Sorry, we failed to record your vote. Please try again
1 of 3 people found the following review helpful By Pen Name on April 27, 2012
Format: Hardcover
You know this is an accuracy account if it has angered the oppressors. This is obvious by the Turkish response to this book. The argument that that rape and pillage for 400yrs was not a bad does not hold. Its like saying having african slaves in the usa was good for for the slaves. These are the same people who denie the Armenian holocaust.
1 Comment Was this review helpful to you? Yes No Sending feedback...
Thank you for your feedback. If this review is inappropriate, please let us know.
Sorry, we failed to record your vote. Please try again
10 of 18 people found the following review helpful By GAA1 on March 29, 2011
Format: Hardcover
This is simply one of the most accesable and well written books about this time period in Greece. I am greek myself and grew up on many stories about what happened during turkish rule. I think that for Greeks you have to come at this topic with a open mind otherwise you are going to be upset. If you do you will realise that the topics are discussed in a even handed manner. No one group of people is entirely right or wrong, evil or good. A lot of the information requires no knowledge of the time period but seems to be common sense. Yes, there was evidence of cruelty on the part of the Ottoman Empire but it also makes common sense that if you are ruling a large area filled with multiple ethnic groups constantly crushing them is not to your benefit. Productive people produce taxes, dead people only smell. Money runs empires.Were there greeks who were not pro-independence? Absolutely! Think of the corporation you work for, for example. When big change comes there are those who embrace it and those who are comfortable with the status quo and fight change with everything they have.One of the most intersting parts of the book is the last chapter. When the greek goverment tried to publish a school textbook with a more accurate version of history all the entrenched powers that had been given passes for questionable history ( e.g. the orthodox church, nationalists etc) were up in arms about it. The book was defended by historians as accurate but the educational minister who also defended it was voted out of office in the next election and the new one let the old innacurate history be reprinted. The fact that this book also raises such tempers may be the biggest compliment to its accuracy.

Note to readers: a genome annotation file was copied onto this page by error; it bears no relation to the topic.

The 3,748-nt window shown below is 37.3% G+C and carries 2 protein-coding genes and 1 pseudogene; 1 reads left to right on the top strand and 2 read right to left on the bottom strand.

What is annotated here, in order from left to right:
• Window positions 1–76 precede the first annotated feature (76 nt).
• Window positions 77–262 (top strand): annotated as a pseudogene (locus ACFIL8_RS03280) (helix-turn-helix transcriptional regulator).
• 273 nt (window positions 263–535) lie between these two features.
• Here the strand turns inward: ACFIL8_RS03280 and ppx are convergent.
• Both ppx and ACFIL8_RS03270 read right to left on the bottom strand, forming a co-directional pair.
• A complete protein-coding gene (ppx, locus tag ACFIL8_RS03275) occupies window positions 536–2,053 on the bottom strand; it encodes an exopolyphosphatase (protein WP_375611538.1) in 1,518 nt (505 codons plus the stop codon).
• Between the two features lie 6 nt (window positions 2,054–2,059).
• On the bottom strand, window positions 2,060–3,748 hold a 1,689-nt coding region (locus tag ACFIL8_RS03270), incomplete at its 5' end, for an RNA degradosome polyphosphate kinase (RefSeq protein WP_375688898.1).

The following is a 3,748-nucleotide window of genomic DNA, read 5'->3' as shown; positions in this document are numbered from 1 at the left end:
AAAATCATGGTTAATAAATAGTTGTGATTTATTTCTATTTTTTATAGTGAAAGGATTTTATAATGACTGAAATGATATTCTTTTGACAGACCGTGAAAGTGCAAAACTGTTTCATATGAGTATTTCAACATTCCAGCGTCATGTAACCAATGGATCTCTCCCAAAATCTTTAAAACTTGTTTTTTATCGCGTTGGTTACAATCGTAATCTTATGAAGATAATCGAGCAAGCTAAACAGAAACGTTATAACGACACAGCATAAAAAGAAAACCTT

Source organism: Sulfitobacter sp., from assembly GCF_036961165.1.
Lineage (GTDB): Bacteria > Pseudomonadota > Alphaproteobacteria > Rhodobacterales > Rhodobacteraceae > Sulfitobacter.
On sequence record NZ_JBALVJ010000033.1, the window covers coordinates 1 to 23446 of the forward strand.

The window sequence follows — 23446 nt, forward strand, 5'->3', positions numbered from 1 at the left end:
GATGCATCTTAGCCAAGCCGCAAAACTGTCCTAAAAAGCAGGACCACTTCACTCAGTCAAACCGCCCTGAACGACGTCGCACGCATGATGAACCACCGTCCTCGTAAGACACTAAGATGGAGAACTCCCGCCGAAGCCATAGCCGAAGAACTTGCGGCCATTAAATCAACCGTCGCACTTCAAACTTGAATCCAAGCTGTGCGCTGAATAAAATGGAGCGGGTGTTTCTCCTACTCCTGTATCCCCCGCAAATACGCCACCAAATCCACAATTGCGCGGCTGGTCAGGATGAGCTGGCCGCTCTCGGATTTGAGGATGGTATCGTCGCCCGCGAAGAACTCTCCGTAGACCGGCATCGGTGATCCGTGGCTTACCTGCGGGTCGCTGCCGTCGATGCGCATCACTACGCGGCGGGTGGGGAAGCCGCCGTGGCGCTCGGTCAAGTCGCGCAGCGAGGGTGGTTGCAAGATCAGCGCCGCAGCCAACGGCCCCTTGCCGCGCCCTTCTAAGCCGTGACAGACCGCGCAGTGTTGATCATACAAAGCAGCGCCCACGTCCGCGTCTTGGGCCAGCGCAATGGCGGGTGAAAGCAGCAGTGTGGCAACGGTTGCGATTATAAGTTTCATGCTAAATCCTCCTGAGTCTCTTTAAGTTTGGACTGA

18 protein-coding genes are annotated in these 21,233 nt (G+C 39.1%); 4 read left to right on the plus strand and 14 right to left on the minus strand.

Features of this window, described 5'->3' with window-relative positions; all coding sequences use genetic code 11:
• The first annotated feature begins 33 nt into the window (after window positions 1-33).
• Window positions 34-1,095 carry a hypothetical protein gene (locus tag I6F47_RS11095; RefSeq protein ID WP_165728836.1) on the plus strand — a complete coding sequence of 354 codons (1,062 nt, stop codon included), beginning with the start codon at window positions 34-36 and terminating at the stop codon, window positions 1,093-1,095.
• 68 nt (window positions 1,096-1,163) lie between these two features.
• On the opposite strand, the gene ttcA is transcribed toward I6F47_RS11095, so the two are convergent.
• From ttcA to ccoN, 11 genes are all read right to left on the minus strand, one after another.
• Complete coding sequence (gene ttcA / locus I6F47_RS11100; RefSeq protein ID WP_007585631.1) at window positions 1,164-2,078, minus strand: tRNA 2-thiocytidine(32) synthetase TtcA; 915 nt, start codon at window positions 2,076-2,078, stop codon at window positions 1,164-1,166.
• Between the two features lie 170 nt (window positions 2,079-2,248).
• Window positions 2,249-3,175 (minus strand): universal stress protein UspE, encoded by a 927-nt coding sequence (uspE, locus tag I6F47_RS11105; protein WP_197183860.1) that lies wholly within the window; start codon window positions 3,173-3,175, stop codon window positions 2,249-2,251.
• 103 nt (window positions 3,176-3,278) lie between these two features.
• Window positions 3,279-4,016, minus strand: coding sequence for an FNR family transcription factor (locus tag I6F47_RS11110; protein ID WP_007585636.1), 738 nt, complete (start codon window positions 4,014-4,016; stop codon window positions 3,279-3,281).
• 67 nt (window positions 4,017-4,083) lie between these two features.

Comment Was this review helpful to you? Yes No Sending feedback...
Thank you for your feedback. If this review is inappropriate, please let us know.
Sorry, we failed to record your vote. Please try again
Search
ARRAY(0xa02bc9f0)